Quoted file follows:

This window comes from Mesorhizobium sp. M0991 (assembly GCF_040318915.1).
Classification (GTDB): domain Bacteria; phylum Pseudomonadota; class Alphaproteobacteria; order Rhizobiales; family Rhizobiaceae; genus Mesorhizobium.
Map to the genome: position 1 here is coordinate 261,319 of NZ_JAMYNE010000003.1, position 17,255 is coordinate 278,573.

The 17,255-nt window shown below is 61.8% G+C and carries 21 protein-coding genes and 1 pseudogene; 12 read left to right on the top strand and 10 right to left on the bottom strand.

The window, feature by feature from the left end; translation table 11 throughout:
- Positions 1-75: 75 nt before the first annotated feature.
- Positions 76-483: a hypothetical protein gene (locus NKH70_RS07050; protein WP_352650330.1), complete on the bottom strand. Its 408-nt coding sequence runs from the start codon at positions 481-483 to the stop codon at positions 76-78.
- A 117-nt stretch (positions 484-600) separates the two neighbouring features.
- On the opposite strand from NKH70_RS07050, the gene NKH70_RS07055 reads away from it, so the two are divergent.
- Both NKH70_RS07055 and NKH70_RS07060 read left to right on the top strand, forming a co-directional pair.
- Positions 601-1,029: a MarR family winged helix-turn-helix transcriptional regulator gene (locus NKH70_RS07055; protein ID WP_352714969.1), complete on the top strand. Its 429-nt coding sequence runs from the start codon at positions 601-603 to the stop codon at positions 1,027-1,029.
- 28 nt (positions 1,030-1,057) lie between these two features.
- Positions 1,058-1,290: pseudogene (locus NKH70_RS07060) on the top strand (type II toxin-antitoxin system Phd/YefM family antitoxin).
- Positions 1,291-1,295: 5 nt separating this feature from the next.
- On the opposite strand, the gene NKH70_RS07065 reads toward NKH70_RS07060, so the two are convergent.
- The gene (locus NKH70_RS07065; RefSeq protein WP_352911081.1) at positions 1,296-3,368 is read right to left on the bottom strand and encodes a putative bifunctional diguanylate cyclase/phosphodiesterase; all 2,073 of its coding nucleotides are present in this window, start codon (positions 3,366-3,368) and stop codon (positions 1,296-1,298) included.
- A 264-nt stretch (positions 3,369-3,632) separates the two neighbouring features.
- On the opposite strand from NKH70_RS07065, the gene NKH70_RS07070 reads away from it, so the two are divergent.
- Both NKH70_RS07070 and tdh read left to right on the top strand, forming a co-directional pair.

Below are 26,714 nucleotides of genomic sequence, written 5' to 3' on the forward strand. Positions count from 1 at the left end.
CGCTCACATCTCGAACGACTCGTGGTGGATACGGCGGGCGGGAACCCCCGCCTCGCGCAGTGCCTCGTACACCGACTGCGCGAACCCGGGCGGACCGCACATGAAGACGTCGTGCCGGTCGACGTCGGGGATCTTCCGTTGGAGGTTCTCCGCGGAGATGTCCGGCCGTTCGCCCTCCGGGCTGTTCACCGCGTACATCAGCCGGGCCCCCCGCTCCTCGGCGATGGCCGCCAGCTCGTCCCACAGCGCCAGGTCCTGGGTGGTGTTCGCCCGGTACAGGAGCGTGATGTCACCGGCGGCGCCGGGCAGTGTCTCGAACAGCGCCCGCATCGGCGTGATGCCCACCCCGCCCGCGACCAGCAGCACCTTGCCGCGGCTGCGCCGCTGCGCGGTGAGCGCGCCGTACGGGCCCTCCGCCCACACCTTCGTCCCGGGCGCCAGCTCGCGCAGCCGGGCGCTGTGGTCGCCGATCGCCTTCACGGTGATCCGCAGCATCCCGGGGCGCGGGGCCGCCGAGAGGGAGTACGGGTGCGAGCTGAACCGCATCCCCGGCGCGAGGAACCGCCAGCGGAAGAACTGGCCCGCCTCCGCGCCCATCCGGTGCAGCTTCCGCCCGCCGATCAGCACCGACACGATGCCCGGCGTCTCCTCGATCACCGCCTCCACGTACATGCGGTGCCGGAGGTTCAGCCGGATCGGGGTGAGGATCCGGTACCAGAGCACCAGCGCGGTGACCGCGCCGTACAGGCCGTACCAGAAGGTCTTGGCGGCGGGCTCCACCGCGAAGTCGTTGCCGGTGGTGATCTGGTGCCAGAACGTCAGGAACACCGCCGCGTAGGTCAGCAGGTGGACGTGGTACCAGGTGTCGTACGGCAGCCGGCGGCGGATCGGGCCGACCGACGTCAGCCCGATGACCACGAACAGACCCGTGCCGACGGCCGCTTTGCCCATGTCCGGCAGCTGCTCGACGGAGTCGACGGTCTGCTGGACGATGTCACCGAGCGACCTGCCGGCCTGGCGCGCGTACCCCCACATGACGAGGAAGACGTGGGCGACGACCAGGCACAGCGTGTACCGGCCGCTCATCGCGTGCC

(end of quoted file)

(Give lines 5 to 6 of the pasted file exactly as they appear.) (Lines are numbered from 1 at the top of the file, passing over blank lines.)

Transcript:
The window, feature by feature from the left end; translation table 11 throughout:
- Positions 1-75: 75 nt before the first annotated feature.